Walk 27 - Dunster to Bicknoller
16 miles

Minehead to Dunster Back to Somerset Way index Bicknoller to Taunton

Forthcoming Route Revision

The diagram above and the narrative below describe my original route, but I have decided to revise it in favour of an alternative, which will follow a new trail called the Macmillan Way.

This trail leaves Dunster for Gallax hill as before but then runs via Aller Hill, Withycombe Hill, Buckhill, Escott Farm, Lower Roadwater, Beggearn Huish, Torre, Bardon, and Higher and Lower Stream to the town of Williton. Beyond Williton it runs via Sampford Hil Farm to Sampford Brett, from where it is contiguous with my original route to Bicknoller. The distance is 12.44 miles, thus cutting some three and a half miles of distance and roughly one and a half hours of time from the original route.

The new route will be officially adopted once I have had time to walk and photograph it, which hopefully will be during the summer of 2008.


The Walk

Today we say goodbye to the Exmoor National Park, first encountered four days ago at Heasley Mill. We're headed for the Quantocks, which we tackle tomorrow, but today's walk lays largely across a transitional belt of hill country - the Brendon Hills. On a map these hills appear to be an offshoot of Exmoor proper, but on the ground things are quite different. We've left the heaths and the moors behind and we are now back in farming country. Like the walks across mid-Devon this is essentially another day of villages, farms, pastures, fields and clumps of woodland.

The first few miles, however, are atypical of the walk as a whole. From Dunster we climb to the top of Gallax Hill and its iron age earthworks, from where we enter a sizeable Forestry Commission plantation and the world of forest tracks and rides. Once Perley Combe delivers us into the tiny village of Luxborough things become pastoral and the walk settles into the Brendon Hill phase. A word of warning here. This walk is not a national trail or an official long distance path - it makes use of local footpaths and the usual warnings about the state of Britain's rural path network apply once more. There may be route finding problems and some sections of path might be very poorly maintained. It's impossible to give specific examples as situations change from year to year and even from month to month, but prepare for logistical problems and allow plenty of time. Some will find the walk too long for one day, given that so much of your energy may well be expended on finding the route rather than enjoying its rural charms. There are few "opt-out" points but the most obvious is at Aller Farm, from where a footpath called Aller Lane will deliver you into the centre of Williton (on the Minehead-Taunton bus route) in about fifteen minutes. Once you do reach Bicknoller at the end of this section, be aware that the bus does not go into the village but stops at a halt on the main road, at its junction with the more southerly of the two roads out of the village. Cast an eye eastwards up to the ridge of the Quantocks before you leave - that's for tomorrow, and it's glorious walking country indeed.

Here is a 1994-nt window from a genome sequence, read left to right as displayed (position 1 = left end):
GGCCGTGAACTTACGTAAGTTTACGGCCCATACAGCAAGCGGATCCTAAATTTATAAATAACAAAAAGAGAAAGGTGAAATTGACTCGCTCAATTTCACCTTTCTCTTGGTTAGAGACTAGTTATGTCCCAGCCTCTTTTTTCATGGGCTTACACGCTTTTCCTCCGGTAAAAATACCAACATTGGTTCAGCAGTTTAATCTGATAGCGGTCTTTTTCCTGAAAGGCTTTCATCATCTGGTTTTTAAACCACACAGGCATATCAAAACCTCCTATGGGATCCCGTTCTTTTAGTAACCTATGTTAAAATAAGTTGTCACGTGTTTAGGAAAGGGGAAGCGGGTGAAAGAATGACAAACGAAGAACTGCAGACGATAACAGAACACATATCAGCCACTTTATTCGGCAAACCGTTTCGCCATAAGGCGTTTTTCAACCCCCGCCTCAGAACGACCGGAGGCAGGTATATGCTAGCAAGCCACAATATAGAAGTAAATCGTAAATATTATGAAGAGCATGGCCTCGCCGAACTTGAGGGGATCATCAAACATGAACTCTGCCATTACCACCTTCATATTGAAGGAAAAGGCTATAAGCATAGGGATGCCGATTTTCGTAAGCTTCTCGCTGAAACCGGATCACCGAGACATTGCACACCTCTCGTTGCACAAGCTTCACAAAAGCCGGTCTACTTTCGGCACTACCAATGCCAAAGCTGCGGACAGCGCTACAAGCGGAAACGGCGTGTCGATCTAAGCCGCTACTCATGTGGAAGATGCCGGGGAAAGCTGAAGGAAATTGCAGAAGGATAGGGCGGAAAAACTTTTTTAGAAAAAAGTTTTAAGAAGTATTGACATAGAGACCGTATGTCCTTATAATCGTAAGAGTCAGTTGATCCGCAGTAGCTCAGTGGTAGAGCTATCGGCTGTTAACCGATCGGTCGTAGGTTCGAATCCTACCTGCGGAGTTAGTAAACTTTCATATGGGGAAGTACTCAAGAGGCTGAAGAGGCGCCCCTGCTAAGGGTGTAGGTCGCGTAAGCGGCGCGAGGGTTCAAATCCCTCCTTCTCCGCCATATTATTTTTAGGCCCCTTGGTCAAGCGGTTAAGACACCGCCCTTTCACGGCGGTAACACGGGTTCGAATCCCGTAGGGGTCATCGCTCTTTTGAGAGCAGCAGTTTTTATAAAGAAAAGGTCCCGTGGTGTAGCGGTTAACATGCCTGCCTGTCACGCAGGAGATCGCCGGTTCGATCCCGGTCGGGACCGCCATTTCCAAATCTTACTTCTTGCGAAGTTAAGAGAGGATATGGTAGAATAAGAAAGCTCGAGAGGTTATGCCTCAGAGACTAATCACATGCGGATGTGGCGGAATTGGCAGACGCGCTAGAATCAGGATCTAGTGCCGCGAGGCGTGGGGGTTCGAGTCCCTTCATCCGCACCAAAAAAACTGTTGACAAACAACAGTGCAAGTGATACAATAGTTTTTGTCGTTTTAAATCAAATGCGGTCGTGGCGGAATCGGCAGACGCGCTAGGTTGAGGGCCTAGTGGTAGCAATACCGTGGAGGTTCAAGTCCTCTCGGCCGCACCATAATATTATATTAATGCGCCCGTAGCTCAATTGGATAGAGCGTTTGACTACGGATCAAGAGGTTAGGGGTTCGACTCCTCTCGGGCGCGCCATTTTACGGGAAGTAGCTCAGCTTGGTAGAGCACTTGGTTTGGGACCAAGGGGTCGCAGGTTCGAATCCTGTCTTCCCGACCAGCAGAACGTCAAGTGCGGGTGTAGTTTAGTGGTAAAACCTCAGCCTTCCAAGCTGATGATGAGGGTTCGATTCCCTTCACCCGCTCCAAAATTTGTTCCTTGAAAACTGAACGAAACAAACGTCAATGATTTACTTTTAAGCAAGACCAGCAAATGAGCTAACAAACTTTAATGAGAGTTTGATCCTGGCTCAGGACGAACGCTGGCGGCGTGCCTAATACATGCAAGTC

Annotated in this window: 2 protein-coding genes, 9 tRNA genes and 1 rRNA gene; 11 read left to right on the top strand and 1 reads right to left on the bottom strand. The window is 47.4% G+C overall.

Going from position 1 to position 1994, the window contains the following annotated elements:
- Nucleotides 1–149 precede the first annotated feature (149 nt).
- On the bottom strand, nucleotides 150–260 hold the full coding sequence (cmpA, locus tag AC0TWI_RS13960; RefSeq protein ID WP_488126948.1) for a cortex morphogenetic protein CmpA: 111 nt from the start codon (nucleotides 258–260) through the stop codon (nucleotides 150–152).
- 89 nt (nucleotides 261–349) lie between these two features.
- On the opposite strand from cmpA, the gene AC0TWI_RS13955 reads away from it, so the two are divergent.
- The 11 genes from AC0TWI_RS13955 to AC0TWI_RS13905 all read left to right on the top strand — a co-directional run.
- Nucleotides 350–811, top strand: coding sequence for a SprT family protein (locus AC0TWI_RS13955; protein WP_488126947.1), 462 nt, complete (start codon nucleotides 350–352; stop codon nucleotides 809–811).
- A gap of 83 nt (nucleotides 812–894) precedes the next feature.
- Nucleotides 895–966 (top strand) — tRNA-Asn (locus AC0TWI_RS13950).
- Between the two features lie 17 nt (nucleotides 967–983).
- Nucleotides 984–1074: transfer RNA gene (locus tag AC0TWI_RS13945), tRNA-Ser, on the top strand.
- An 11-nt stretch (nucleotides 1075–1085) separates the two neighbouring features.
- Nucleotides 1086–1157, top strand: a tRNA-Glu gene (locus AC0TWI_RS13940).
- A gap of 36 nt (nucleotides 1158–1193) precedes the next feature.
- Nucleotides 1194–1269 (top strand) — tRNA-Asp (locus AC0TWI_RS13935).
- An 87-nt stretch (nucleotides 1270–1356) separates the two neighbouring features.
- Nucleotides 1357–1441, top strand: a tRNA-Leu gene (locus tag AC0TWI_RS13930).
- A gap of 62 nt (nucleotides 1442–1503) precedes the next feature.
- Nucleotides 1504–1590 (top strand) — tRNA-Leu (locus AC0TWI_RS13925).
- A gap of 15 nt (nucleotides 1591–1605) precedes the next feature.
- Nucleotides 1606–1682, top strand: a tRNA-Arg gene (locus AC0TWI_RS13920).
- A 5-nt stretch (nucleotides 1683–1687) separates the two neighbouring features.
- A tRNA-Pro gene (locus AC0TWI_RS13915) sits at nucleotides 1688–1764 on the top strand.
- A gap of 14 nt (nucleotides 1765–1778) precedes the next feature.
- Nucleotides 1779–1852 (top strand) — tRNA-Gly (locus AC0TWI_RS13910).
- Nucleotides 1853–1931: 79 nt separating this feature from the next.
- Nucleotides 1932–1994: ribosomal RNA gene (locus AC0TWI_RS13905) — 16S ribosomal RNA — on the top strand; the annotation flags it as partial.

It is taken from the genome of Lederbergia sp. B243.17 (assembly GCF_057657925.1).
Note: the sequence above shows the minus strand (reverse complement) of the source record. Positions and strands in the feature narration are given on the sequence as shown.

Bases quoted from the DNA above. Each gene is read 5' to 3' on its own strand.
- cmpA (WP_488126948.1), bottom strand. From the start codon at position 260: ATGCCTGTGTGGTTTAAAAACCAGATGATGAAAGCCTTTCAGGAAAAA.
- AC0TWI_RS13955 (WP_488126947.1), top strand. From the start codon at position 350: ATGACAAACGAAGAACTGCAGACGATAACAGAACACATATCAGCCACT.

Maps:  1:25000 OS Outdoor Leisure 9 (Exmoor), OS Explorers 140 (Bridgewater) and 128 (Taunton)

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 South end of DunsterFootbridge over the Avill

    Service 28, Minehead - Dunster - Bicknoller - Taunton (Mon-Sat) (Summer 2002 timetable)
    Service 928, Minehead - Dunster - Bicknoller - Taunton (Sun / Bank Holidays) (Summer 2002 timetable)

Dunster itself is described in detail on the previous page (Minehead to Dunster), and I'm assuming that you did all the exploration of the immediate environs yesterday. Our first destination today is Gallax Hill, about a mile south of the village. To get there, first walk through the village, past the castle, on the A396 Dulverton road. Just before you hit the edge of the village turn left along a lane (there's probably a car park sign pointing along it). A rather agreeable footbridge over the river Avill takes you out of the village and onto the wooded slopes of Vinegar Hill; take the track to the right rather than the one straight on. You head uphill through trees, heading almost due west, for about 600m.

Gallax Hill

Gallax Hill

Gallax Hill

When you reach the shoulder of the slope take a left turn and walk directly uphill. The path is shown on the map but is not depicted as a right of way. The path breaks the trees to reach the earthworks on the summit of Gallax Hill (174m elevation). I have no information about the earthworks but they are typical of Iron Age hill forts.